Planning on hitting a new PR in your next half-marathon? No matter your fitness level, you can take seconds (maybe minutes!) off your time with some focused training.
Most people who aim to run a faster half-marathon want to do so without changing their training plan. But if you’re serious about increasing your speed and improving your race time, you must put in the effort and follow a tried-and-true strategy.
The good news is that you absolutely can smash a new PR every time you run. Follow the advice in this article, stay consistent, and believe in yourself… And wait for those seconds to fall away.
Assessing Where You’re At
The first key to figuring out how to run a faster half marathon is assessing where you are right now. It’s the only way to be able to set appropriate and reachable goals.
Current Fitness Level
Knowing your fitness level is the first step. How long can you maintain a consistent, fast pace? How quickly do you recover after a hard training run?
This will help you determine if you how much you can improve your half-marathon time.
Your Current Race Pace
To set a goal pace, you need to know your current race pace. The best way to do this is by looking at your most recent half-marathon pace.
If that was a long time off, you can figure out your estimated pace by plugging another distance into a race pace calculator. Many GPS watches will also give you an estimated time based on recent training runs.
Strength and Conditioning
How did your muscles handle your last half-marathon? Assess your muscular strength and identify any potential muscle weaknesses or imbalances that may be holding you back—like being quad dominant, for example.
Small form changes can make a difference in your training and race. If you can, have your running form analyzed by a professional running coach.
You can also use your GPS watch to help analyze your form by noting metrics like your cadence, stride length, ground contact time, and vertical oscillation.
Evaluate Your Current Training Plan
Does your current training plan align with your goals of running a faster half-marathon? Your previous training plan got you your previous PR, but you may need to make some changes to hit a new one.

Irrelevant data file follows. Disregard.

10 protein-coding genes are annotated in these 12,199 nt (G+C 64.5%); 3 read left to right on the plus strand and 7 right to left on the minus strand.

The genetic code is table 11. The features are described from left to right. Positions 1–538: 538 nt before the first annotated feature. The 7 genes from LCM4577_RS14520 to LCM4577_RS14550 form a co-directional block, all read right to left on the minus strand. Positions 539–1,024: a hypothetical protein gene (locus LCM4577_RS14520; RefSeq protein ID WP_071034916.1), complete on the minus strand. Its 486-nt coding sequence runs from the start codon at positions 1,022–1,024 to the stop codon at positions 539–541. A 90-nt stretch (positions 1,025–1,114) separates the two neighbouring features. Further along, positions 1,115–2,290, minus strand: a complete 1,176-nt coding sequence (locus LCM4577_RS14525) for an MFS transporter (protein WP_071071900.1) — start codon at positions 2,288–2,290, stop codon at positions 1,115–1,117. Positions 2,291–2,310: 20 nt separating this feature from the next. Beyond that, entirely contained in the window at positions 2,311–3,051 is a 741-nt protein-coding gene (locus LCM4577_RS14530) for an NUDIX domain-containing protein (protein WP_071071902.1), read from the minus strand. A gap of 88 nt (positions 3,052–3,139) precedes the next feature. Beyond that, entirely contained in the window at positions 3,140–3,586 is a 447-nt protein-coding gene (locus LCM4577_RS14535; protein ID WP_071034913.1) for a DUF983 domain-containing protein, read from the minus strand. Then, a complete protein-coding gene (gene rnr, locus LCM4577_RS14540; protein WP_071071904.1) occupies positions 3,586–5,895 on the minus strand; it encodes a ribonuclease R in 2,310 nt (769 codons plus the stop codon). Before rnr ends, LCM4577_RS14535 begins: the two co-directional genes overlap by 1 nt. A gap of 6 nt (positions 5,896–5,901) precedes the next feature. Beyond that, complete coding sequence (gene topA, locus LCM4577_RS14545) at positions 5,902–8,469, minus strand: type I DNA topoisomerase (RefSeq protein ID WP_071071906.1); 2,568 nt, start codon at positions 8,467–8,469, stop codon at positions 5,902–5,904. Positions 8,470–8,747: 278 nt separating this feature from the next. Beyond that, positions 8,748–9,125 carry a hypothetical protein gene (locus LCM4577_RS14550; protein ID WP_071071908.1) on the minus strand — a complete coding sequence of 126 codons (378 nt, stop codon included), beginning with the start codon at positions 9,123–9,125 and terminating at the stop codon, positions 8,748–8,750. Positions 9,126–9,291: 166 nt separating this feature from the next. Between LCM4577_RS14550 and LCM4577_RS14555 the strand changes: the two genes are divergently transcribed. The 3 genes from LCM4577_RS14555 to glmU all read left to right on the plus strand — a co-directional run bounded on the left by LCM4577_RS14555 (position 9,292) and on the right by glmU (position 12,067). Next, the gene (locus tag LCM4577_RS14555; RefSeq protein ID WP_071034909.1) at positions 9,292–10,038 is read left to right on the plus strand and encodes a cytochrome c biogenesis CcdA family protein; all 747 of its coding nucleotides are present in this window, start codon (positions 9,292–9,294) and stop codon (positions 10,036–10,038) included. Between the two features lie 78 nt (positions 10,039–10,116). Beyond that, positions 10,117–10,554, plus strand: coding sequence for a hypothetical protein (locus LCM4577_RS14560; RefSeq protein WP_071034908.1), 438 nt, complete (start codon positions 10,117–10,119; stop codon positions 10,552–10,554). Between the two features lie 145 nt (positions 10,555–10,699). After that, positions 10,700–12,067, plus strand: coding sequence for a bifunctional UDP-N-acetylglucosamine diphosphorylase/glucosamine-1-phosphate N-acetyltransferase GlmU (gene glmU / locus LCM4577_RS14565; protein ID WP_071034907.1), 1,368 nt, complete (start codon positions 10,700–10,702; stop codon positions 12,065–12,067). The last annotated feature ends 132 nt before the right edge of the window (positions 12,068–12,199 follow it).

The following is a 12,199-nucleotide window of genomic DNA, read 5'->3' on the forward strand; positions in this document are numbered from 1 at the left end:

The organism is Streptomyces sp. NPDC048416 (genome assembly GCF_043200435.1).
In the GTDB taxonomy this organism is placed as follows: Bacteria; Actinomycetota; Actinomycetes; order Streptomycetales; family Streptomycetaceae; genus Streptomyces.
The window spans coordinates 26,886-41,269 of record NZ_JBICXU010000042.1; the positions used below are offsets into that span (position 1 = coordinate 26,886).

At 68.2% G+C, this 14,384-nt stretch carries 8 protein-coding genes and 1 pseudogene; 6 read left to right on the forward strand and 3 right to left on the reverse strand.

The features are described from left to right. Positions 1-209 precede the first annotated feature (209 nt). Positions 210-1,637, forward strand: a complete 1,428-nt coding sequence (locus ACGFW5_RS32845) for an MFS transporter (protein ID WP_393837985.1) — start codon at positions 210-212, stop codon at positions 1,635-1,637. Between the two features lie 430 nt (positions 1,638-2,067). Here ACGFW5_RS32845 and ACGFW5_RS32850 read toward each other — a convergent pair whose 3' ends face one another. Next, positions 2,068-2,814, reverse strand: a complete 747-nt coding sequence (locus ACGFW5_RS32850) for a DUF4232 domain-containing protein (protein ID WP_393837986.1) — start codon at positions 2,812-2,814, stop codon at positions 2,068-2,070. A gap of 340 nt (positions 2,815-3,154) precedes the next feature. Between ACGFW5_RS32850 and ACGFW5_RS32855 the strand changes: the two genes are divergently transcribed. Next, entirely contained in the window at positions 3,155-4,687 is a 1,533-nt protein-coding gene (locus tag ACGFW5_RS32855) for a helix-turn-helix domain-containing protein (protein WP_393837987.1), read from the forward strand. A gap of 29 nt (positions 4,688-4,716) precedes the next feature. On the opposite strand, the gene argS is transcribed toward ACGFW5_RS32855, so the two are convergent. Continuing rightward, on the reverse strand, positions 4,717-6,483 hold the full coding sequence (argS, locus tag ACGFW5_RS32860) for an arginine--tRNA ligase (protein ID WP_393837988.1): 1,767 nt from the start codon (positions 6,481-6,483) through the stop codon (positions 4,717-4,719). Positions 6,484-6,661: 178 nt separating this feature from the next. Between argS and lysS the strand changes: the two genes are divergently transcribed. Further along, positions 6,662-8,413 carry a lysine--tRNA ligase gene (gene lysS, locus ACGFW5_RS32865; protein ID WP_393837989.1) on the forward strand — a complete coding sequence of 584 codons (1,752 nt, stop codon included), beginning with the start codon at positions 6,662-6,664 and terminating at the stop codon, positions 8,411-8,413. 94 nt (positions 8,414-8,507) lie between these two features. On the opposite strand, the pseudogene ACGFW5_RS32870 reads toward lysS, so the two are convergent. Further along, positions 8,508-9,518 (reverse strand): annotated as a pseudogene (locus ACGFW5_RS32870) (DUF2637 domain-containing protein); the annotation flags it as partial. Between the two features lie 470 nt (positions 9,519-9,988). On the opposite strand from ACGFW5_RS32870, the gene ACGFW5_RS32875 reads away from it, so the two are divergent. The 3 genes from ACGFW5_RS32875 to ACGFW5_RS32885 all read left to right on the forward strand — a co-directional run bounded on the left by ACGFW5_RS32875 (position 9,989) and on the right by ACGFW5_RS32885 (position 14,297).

Set Realistic Goals
Once you know where you are, you can set realistic goals for your next half-marathon. The best way to set appropriate goals that are easier to manage and reach is to follow the SMART principle: Specific, Measurable, Achievable, Relevant, and Time-Bound.
Detailing these data points will give you specific things to focus on and measure as you train toward your goal. Clear objectives help you to stay focused on the goal at hand, especially when it starts to become hard.
Setting Milestone Goals for Your Half Marathon Race
Set smaller milestone goals to act as stepping stones to your big race. Enter a 5K race a few weeks into your training so you have a smaller goal to work towards. Do a 10K race a few weeks before your half-marathon to keep you on track.
These “dress rehearsal” races can allow you to assess how well your training is working and practice your race-day strategy or make small tweaks before the big day.
Fine-Tuning Your Training Plan
If you’ve already been through a training plan for your previous race, there’s no need to go out and look for a whole new plan to help you run a faster half-marathon. You can stick to your training plan but fine-tune it to support your new goal.
Run at Race Pace
You don’t need to run every one of your runs at race pace, but if you want to hit a certain pace on the day, you need to get used to running at that pace.
While your training plan will include multiple different types of runs, you should be focusing more on tempo runs in the 8ish weeks leading up to your half-marathon.
Aside from a shorter 4- to 6-mile tempo run every week, you can start incorporating interval runs done at race pace, or even speeding up to race pace for the last 2 to 3 miles of your long runs to train your legs.
Include Speed Work
They say speedwork is the biggest contributing factor to running a faster race. If you aren’t already doing a certain amount of speedwork in your training plan, now is the time to start adding it in.
These are the different kinds of speedwork you should include:
Interval training is a classic running workout involving short bursts of speed followed by a recovery period. They train your cardiovascular system and muscles to get used to a faster pace.
You should be doing speedwork at least once per week in the 6 to 8 weeks leading up to your big race. This will help to get your body used to speeding up to a certain pace so it doesn’t feel foreign on the day.
A fartlek—which means “speed play”—is similar to intervals but in a more unstructured way. Rather than setting certain intervals and rest periods, you vary your pace throughout a normal run, which is more unpredictable but can also be more fun in a training plan.
You might start at an easy pace, and when you reach the corner of the road, increase your pace to race pace until you reach the big tree halfway down the street. Then, you may ease up for a short while and increase to faster than race pace when you reach the park.
Fartleks are unstructured, but it’s important to vary your pace between easy, 5K race pace, 10K race pace, and half-marathon race pace.
Long runs and easy runs are at a slower pace than your race pace. Intervals are at a faster pace. Tempo runs, on the other hand, are runs at your goal race pace.
Slowly increasing the distance you run at race pace will help you to maintain it for a longer time on race day.